Legendary disc jockey and radio host Casey Kasem died last year, as many of you in Michigan remember. There was a legal fight in the final months of his life in which Kasem’s kids from his first marriage were battling Jean Kasem, Casey’s widow, over how to care for the ailing icon as he suffered through a form of dementia.
Recently, the Los Angeles County district attorney announced it was not filing elder abuse charges against Jean Kasem stemming from the case, in which she removed Casey from an elder-care facility in California and moved him to Washington state, where he eventually died.
The Debate over Health Care
The Kasem kids maintained that the care he was getting in California was consistent with Casey’s wishes, to be resting comfortably surrounded by family and friends, while Jean said he moved Casey for his own good to mitigate “media scrutiny.” It took six months for Kasem’s body to be buried, which it finally was at a cemetery in Norway last December.
You can look through all the dysfunction here and see the underlying issue in this situation. There seemed to be no etched-in-stone document such as a health-care directive, power of attorney or living will that stated Kasem’s specific wishes for care should he be unable to care for himself. We don’t know whether that was an oversight on his part, or whether there was advice against it from another party, but it’s clear that had such a document been on file, there would have been a more clear direction either to pursue the criminal charges against Jean Kasem, or at least a chance that Casey’s death would not have fractured the family.
The Ultimate Takeaway
If there is a lesson to be learned from the case study that is Casey Kasem, it is this – make sure you have your estate laid out well before your faculties leave, including a health care directive. Always prepare for the worst even as you expect the best. And whenever your thoughts change about what to do, or whether your situation changes – like divorce, death of a spouse, re-marriage, more children – all of your legal documents should be updated to reflect these changes.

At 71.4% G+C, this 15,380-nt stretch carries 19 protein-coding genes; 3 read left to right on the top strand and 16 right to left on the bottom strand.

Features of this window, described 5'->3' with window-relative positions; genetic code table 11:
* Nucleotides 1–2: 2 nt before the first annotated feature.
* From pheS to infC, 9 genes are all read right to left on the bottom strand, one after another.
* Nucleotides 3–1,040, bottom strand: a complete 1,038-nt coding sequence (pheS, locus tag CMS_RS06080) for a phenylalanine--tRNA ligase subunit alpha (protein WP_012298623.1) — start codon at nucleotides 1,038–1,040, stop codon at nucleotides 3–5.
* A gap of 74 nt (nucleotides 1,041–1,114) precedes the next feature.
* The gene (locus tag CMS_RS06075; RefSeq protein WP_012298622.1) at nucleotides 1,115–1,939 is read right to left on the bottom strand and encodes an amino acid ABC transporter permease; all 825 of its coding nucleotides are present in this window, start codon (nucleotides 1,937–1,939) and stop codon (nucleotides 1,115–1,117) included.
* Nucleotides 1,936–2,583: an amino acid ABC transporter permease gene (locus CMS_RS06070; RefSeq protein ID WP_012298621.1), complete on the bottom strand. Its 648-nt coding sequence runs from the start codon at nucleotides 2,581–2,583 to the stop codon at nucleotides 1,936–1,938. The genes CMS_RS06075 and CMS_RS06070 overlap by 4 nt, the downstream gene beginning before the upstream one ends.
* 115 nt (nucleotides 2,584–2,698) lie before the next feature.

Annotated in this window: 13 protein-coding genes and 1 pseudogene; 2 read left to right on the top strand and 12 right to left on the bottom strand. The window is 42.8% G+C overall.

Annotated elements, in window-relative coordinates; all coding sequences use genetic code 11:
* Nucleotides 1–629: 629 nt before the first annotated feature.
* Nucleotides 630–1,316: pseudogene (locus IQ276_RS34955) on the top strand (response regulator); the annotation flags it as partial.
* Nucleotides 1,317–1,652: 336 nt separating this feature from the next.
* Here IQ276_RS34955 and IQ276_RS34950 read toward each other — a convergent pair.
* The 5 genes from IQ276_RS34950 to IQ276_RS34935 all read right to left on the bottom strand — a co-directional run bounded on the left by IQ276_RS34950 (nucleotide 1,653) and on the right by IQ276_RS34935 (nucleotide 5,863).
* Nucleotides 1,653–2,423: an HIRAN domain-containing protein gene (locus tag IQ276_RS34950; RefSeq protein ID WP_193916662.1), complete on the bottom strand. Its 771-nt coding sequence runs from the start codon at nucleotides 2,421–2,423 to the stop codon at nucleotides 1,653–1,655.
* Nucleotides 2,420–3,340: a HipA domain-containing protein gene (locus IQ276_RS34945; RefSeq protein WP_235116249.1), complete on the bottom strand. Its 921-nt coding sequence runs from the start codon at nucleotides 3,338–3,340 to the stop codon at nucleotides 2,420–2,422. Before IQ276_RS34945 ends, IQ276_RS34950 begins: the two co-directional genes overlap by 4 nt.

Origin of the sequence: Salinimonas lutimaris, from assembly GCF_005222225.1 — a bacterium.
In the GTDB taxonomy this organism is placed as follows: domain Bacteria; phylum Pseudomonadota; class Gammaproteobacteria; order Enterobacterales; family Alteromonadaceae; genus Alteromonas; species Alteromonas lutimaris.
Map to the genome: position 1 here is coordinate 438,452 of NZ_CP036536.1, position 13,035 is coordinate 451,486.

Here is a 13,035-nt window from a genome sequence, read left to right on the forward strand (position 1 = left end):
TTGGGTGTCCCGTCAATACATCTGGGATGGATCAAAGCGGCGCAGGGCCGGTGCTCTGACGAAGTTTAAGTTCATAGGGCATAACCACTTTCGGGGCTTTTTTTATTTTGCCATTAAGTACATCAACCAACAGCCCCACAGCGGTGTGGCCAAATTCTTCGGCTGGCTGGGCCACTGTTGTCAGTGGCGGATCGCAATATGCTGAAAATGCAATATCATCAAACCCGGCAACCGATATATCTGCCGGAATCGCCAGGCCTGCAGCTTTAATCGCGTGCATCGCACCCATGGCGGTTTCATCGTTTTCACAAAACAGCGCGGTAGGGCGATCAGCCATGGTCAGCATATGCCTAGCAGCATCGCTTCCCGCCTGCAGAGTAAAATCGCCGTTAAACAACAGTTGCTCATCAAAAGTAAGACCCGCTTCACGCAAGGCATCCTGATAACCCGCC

For the sake of your family, do not leave this to chance. A health care directive, power of attorney and living will should all be vital parts of any Michigan estate. Putting those documents together is a valuable part of estate planning in Michigan and around the country. If you want your family to be united in celebrating your life after your pass, it would be wise to have everything in order beforehand so your memorial service is not attended by lawyers you did not know. Having a health care directive and power of attorney in place with the help of a quality estate-planning attorney – a process that could take a few hours or a couple of days – can be a wise investment in saving thousands of dollars and months of legal wrangling among family members. If you leave an inheritance, you intend to leave it for your loved ones to pass forward to others in an altruistic way, not to pay attorney bills.
If you are in Michigan and need a health-care directive or power of attorney, need to update or change an existing document, or you want more information about these documents and their roles in your estate, be sure to reach out to an estate planning attorney with offices in Brighton for sound advice.